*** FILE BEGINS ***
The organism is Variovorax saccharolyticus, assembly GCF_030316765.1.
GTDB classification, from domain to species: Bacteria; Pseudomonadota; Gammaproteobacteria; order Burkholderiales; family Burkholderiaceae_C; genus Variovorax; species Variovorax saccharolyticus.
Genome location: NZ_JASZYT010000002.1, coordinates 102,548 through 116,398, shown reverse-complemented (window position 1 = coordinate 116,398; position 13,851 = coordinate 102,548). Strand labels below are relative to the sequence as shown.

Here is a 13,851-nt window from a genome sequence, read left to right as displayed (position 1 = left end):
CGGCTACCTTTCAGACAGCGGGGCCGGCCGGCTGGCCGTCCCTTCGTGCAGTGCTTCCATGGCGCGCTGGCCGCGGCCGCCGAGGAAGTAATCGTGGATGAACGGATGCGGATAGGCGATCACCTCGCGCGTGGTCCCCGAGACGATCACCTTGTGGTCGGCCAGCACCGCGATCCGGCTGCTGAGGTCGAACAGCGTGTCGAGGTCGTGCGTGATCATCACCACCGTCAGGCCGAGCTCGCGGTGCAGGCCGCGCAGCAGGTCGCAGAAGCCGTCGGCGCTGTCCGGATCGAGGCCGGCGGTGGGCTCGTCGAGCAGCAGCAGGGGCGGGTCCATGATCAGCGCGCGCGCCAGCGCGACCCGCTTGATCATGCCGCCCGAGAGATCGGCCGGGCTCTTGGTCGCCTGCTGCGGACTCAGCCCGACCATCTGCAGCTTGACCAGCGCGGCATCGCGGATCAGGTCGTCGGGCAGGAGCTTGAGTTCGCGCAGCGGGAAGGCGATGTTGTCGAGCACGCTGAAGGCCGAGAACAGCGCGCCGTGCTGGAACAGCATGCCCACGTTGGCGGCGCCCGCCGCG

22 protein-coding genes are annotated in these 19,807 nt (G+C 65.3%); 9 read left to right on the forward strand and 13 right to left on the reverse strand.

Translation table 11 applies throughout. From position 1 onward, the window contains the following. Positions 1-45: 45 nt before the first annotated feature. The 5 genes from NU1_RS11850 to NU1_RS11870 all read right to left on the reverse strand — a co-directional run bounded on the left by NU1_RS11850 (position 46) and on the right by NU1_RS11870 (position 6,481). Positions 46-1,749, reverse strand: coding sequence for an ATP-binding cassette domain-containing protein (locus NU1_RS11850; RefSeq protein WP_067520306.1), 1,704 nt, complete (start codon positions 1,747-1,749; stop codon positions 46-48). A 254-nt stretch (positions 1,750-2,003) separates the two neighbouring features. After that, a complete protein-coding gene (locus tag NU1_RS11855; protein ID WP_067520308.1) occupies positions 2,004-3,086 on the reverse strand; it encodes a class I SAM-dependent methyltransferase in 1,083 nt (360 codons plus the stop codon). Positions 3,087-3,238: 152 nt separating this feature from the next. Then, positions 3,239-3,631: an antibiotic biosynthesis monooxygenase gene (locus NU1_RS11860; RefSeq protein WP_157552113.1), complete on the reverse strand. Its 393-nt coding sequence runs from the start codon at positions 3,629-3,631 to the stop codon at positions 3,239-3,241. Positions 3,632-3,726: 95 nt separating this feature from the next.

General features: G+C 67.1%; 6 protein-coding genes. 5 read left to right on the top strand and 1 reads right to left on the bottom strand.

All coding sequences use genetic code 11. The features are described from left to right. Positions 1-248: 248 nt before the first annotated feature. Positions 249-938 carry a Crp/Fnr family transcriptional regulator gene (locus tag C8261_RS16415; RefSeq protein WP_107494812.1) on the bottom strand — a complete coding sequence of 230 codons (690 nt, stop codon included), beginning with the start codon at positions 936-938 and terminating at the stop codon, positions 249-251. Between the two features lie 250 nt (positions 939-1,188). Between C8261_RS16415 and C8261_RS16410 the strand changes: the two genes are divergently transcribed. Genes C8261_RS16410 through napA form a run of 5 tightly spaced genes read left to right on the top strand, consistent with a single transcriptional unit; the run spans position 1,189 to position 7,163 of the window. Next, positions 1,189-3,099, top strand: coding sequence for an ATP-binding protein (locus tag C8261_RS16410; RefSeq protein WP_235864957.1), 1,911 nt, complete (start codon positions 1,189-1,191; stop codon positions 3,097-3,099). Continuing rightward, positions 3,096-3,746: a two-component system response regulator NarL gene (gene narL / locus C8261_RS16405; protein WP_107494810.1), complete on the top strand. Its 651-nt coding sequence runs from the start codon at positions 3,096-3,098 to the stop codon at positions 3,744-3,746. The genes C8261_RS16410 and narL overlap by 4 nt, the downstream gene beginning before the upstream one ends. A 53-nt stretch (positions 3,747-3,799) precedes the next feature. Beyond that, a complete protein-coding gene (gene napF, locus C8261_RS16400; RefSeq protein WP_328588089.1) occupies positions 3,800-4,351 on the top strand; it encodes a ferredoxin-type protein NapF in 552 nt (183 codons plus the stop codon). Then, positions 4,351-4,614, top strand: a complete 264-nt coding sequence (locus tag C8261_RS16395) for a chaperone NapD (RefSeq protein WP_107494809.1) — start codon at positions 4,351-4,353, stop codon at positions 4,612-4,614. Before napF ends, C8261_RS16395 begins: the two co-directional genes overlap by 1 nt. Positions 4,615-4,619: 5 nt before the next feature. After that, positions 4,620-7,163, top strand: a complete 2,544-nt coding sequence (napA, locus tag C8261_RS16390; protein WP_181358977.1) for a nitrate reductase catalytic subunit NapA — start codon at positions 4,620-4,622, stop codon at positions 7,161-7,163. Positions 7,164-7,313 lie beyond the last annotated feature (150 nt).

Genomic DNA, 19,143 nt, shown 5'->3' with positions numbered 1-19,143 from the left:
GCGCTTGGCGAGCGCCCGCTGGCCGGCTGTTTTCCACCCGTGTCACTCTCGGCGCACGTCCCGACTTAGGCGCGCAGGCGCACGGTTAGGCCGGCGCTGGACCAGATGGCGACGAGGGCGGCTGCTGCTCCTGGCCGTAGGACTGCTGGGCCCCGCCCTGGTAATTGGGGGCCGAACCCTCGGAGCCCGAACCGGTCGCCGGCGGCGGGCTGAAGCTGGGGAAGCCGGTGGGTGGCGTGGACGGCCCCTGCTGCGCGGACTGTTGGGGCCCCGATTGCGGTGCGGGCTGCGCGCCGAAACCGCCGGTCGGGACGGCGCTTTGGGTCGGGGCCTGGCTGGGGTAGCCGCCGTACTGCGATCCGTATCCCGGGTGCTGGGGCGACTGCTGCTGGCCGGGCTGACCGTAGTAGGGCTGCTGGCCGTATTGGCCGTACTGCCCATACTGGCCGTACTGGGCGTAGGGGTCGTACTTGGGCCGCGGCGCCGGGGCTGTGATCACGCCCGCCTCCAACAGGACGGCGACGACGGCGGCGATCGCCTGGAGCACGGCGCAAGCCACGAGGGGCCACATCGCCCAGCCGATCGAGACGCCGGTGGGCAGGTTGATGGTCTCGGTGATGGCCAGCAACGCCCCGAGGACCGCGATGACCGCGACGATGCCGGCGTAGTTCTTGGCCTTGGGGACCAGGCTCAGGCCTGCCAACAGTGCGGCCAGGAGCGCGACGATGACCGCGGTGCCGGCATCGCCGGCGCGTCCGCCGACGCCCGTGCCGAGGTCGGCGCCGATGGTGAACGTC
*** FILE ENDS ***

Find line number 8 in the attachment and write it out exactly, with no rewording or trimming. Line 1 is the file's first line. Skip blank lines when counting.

General features: G+C 67.1%; 6 protein-coding genes. 5 read left to right on the top strand and 1 reads right to left on the bottom strand.